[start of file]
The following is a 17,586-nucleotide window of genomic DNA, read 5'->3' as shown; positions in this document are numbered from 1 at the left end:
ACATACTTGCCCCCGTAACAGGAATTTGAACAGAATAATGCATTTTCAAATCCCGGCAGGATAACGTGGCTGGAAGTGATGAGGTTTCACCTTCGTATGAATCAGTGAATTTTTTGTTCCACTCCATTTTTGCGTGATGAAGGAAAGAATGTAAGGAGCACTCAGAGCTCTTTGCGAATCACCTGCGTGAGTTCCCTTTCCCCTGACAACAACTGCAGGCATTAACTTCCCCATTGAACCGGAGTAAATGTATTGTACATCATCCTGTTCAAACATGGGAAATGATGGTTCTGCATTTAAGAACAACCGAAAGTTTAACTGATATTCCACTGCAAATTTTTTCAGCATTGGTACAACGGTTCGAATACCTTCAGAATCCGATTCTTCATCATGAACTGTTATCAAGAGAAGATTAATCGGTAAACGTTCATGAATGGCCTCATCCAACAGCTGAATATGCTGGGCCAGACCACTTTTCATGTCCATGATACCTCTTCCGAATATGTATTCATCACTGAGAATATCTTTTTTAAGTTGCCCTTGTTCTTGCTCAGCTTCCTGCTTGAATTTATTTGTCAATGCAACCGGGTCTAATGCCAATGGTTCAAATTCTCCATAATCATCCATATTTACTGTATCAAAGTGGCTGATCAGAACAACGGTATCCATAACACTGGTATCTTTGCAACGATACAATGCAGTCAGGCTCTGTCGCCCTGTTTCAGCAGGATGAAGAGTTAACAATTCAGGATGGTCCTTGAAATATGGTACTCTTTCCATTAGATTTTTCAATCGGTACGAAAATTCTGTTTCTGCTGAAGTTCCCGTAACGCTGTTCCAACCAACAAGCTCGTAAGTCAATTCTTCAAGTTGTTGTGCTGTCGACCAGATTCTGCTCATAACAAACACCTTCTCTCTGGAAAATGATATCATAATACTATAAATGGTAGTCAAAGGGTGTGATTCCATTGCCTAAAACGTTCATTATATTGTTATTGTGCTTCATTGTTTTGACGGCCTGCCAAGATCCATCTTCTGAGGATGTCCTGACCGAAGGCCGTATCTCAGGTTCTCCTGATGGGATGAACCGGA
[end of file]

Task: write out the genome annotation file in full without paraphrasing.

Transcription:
The following is a 17,586-nucleotide window of genomic DNA, read 5'->3' as shown; positions in this document are numbered from 1 at the left end:
ACATACTTGCCCCCGTAACAGGAATTTGAACAGAATAATGCATTTTCAAATCCCGGCAGGATAACGTGGCTGGAAGTGATGAGGTTTCACCTTCGTATGAATCAGTGAATTTTTTGTTCCACTCCATTTTTGCGTGATGAAGGAAAGAATGTAAGGAGCACTCAGAGCTCTTTGCGAATCACCTGCGTGAGTTCCCTTTCCCCTGACAACAACTGCAGGCATTAACTTCCCCATTGAACCGGAGTAAATGTATTGTACATCATCCTGTTCAAACATGGGAAATGATGGTTCTGCATTTAAGAACAACCGAAAGTTTAACTGATATTCCACTGCAAATTTTTTCAGCATTGGTACAACGGTTCGAATACCTTCAGAATCCGATTCTTCATCATGAACTGTTATCAAGAGAAGATTAATCGGTAAACGTTCATGAATGGCCTCATCCAACAGCTGAATATGCTGGGCCAGACCACTTTTCATGTCCATGATACCTCTTCCGAATATGTATTCATCACTGAGAATATCTTTTTTAAGTTGCCCTTGTTCTTGCTCAGCTTCCTGCTTGAATTTATTTGTCAATGCAACCGGGTCTAATGCCAATGGTTCAAATTCTCCATAATCATCCATATTTACTGTATCAAAGTGGCTGATCAGAACAACGGTATCCATAACACTGGTATCTTTGCAACGATACAATGCAGTCAGGCTCTGTCGCCCTGTTTCAGCAGGATGAAGAGTTAACAATTCAGGATGGTCCTTGAAATATGGTACTCTTTCCATTAGATTTTTCAATCGGTACGAAAATTCTGTTTCTGCTGAAGTTCCCGTAACGCTGTTCCAACCAACAAGCTCGTAAGTCAATTCTTCAAGTTGTTGTGCTGTCGACCAGATTCTGCTCATAACAAACACCTTCTCTCTGGAAAATGATATCATAATACTATAAATGGTAGTCAAAGGGTGTGATTCCATTGCCTAAAACGTTCATTATATTGTTATTGTGCTTCATTGTTTTGACGGCCTGCCAAGATCCATCTTCTGAGGATGTCCTGACCGAAGGCCGTATCTCAGGTTCTCCTGATGGGATGAACCGGA